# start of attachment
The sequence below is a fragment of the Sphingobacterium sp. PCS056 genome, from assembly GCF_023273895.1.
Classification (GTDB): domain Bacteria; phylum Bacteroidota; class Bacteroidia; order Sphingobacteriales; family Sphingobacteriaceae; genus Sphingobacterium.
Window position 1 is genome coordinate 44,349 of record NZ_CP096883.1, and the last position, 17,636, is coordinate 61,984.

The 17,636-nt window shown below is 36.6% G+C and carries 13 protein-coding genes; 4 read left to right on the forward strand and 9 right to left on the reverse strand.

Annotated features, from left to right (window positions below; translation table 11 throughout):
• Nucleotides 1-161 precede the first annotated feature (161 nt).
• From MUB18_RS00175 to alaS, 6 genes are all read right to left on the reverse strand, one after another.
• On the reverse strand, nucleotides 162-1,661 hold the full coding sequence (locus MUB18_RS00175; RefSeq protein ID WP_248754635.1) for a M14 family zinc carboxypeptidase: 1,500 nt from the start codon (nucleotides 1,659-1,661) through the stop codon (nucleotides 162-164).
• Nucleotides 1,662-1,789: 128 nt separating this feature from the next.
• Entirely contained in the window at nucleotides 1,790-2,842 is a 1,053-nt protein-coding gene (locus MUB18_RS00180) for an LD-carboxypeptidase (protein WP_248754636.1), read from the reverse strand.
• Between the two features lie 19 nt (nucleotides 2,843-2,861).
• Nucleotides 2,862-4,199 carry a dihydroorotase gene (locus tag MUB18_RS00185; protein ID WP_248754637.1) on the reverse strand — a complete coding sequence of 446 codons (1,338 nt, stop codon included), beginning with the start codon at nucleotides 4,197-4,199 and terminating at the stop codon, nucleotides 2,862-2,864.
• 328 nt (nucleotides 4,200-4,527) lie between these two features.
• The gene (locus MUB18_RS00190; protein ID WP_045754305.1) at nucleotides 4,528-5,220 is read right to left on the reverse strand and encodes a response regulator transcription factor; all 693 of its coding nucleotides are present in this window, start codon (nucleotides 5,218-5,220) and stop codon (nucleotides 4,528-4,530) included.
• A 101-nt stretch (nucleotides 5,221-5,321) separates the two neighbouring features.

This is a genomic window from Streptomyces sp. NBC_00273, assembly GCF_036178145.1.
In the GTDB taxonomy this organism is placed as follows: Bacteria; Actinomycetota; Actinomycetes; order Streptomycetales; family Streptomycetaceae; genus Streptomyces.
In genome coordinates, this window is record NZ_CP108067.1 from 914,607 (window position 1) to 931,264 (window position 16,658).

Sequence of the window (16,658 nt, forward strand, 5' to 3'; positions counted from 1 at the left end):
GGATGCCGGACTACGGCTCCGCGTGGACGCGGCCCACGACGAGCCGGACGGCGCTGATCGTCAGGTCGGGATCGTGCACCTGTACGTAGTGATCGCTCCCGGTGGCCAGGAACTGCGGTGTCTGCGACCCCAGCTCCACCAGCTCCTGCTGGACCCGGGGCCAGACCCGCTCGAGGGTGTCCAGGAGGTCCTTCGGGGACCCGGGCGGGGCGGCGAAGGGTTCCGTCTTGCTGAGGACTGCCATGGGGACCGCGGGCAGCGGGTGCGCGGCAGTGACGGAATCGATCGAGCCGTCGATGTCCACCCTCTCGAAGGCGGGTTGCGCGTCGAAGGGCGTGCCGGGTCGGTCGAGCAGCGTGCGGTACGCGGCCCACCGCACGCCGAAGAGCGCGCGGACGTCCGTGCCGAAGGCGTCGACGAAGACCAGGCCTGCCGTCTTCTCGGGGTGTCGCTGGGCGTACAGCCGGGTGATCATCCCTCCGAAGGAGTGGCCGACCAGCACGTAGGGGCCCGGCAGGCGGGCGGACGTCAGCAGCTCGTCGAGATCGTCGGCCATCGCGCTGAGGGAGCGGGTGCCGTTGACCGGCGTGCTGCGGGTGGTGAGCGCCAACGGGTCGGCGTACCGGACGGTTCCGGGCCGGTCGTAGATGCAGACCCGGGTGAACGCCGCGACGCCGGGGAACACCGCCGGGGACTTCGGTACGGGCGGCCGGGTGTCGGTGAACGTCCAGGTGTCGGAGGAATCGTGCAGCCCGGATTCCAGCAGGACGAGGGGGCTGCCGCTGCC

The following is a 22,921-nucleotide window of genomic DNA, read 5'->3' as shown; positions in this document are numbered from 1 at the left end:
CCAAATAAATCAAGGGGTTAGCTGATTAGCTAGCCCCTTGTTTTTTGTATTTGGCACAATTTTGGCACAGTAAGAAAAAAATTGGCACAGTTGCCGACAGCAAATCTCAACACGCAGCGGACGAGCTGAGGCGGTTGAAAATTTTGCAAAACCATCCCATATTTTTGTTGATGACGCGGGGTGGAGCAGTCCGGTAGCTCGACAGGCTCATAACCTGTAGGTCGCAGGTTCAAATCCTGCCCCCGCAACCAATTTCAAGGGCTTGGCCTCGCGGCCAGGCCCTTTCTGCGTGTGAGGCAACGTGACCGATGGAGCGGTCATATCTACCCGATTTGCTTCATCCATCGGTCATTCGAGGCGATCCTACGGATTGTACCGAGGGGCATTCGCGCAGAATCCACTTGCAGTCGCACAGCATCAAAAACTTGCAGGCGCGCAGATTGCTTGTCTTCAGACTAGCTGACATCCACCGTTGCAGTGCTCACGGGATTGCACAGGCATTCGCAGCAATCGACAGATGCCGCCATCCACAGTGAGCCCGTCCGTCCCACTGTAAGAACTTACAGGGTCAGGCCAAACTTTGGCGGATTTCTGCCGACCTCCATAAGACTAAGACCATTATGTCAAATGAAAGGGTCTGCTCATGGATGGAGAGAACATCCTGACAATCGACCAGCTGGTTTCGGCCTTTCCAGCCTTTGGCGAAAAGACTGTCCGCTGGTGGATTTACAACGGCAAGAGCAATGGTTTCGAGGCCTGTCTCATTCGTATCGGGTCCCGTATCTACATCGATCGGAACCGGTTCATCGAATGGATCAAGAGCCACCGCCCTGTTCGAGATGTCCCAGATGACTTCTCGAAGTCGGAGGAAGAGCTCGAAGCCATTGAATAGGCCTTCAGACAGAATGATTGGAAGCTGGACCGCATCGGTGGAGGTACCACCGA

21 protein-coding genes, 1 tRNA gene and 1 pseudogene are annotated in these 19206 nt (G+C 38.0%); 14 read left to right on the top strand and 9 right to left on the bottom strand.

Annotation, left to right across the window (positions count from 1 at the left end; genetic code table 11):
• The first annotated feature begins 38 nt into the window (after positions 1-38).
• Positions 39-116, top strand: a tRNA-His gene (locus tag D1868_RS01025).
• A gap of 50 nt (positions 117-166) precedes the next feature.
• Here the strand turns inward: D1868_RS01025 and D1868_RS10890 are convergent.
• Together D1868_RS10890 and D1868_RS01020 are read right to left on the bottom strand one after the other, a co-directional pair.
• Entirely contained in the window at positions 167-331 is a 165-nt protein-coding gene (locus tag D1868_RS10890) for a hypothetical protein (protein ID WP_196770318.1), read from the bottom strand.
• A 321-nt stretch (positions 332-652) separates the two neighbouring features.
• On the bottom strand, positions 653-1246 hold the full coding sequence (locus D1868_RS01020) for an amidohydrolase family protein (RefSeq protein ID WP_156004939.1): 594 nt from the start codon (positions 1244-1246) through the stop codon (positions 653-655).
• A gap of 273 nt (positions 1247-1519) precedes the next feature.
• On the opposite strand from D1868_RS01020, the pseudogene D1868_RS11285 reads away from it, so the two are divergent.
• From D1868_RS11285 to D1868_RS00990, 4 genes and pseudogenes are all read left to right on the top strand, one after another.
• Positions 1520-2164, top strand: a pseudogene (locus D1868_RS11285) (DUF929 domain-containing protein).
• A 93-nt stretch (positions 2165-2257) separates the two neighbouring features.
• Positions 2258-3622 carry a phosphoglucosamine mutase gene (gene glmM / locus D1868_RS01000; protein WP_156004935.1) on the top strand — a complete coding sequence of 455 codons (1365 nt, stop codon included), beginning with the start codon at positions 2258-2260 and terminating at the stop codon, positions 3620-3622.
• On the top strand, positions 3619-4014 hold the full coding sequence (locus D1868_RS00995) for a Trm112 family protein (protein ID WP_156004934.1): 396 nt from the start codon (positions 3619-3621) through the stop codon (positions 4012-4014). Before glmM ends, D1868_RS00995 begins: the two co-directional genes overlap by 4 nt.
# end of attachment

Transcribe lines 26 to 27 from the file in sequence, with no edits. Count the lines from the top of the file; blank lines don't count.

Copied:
• Positions 39-116, top strand: a tRNA-His gene (locus tag D1868_RS01025).
• A gap of 50 nt (positions 117-166) precedes the next feature.